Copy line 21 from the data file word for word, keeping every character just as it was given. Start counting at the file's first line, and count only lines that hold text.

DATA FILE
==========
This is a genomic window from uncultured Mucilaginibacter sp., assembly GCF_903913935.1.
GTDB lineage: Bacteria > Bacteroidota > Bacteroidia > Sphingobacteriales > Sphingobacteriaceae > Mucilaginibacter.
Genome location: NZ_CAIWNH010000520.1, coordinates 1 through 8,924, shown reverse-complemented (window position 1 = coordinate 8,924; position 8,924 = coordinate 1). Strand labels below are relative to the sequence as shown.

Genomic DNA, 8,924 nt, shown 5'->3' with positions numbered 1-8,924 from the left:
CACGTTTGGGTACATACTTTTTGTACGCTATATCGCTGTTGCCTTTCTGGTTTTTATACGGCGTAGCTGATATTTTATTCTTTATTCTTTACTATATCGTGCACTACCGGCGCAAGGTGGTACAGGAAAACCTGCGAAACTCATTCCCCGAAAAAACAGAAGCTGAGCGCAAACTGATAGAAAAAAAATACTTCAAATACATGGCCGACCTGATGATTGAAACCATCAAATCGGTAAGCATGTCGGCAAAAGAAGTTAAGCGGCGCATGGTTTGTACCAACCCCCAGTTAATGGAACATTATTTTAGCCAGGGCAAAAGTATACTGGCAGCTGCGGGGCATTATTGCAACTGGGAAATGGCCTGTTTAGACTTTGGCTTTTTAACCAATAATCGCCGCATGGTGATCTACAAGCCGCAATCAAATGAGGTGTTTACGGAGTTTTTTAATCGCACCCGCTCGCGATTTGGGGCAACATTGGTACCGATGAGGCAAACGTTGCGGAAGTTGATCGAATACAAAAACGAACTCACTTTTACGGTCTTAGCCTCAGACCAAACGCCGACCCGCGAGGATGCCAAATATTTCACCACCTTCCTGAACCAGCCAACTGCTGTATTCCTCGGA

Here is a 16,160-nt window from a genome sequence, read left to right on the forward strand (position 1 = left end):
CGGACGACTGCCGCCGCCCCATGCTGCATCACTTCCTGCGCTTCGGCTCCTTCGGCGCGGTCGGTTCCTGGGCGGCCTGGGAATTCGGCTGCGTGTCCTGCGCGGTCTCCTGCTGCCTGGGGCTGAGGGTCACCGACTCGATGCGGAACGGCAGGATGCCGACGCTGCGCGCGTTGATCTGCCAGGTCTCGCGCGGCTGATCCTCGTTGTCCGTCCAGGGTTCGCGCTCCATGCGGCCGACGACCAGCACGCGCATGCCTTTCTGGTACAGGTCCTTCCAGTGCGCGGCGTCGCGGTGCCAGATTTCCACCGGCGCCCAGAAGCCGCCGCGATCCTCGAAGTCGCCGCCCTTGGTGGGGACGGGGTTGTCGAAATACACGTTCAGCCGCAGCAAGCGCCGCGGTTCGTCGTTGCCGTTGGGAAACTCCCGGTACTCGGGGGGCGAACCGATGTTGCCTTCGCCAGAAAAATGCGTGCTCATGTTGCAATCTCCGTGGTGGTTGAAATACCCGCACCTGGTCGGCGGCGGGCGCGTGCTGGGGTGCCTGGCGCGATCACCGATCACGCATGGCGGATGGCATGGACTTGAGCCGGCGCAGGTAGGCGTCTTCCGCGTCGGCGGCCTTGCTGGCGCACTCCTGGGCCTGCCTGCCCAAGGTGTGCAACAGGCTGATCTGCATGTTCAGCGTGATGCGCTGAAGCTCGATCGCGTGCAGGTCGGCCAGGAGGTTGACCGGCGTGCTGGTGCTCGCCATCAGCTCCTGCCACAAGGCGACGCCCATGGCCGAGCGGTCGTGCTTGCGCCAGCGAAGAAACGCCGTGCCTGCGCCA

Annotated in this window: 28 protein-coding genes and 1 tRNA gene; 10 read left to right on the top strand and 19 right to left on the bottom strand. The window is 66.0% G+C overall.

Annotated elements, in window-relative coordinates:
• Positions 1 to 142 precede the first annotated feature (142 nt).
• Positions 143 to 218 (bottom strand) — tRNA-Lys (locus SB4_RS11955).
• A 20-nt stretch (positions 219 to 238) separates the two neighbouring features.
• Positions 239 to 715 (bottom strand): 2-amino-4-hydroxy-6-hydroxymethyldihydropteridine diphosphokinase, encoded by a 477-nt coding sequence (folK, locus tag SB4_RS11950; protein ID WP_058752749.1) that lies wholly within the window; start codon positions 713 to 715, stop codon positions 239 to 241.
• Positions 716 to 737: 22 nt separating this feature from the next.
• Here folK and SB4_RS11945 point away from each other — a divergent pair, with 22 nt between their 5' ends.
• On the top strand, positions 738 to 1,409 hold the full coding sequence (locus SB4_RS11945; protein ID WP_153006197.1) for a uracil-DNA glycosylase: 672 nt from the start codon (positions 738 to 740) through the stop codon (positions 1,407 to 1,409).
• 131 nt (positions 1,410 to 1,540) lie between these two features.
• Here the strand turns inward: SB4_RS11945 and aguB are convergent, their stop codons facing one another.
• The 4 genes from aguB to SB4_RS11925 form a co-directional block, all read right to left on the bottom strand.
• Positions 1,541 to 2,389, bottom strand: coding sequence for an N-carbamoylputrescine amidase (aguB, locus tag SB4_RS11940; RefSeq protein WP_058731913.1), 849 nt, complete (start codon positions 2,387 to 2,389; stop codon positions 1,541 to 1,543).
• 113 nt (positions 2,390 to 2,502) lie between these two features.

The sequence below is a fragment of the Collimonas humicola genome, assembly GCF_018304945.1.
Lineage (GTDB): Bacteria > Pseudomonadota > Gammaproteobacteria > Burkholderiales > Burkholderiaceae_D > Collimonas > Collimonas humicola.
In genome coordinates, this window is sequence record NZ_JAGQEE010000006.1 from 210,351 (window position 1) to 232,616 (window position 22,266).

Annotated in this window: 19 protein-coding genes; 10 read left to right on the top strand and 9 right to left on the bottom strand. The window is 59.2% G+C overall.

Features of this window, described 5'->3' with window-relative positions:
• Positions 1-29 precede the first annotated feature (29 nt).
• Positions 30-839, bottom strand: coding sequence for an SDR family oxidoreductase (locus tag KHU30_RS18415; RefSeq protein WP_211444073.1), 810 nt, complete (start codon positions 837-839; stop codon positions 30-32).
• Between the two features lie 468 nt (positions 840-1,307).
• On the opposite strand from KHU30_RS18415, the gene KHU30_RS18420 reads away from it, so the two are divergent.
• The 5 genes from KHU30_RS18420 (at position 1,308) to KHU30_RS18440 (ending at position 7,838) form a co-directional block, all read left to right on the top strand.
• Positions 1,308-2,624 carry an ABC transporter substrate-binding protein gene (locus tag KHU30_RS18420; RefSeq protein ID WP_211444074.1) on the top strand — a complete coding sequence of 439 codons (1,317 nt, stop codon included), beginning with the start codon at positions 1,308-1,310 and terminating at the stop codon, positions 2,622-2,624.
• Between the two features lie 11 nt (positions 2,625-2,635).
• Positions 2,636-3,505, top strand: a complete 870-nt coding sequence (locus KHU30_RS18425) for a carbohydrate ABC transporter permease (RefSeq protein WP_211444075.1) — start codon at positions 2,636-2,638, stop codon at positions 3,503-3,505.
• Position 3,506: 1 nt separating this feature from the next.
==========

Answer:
• 113 nt (positions 2,390 to 2,502) lie between these two features.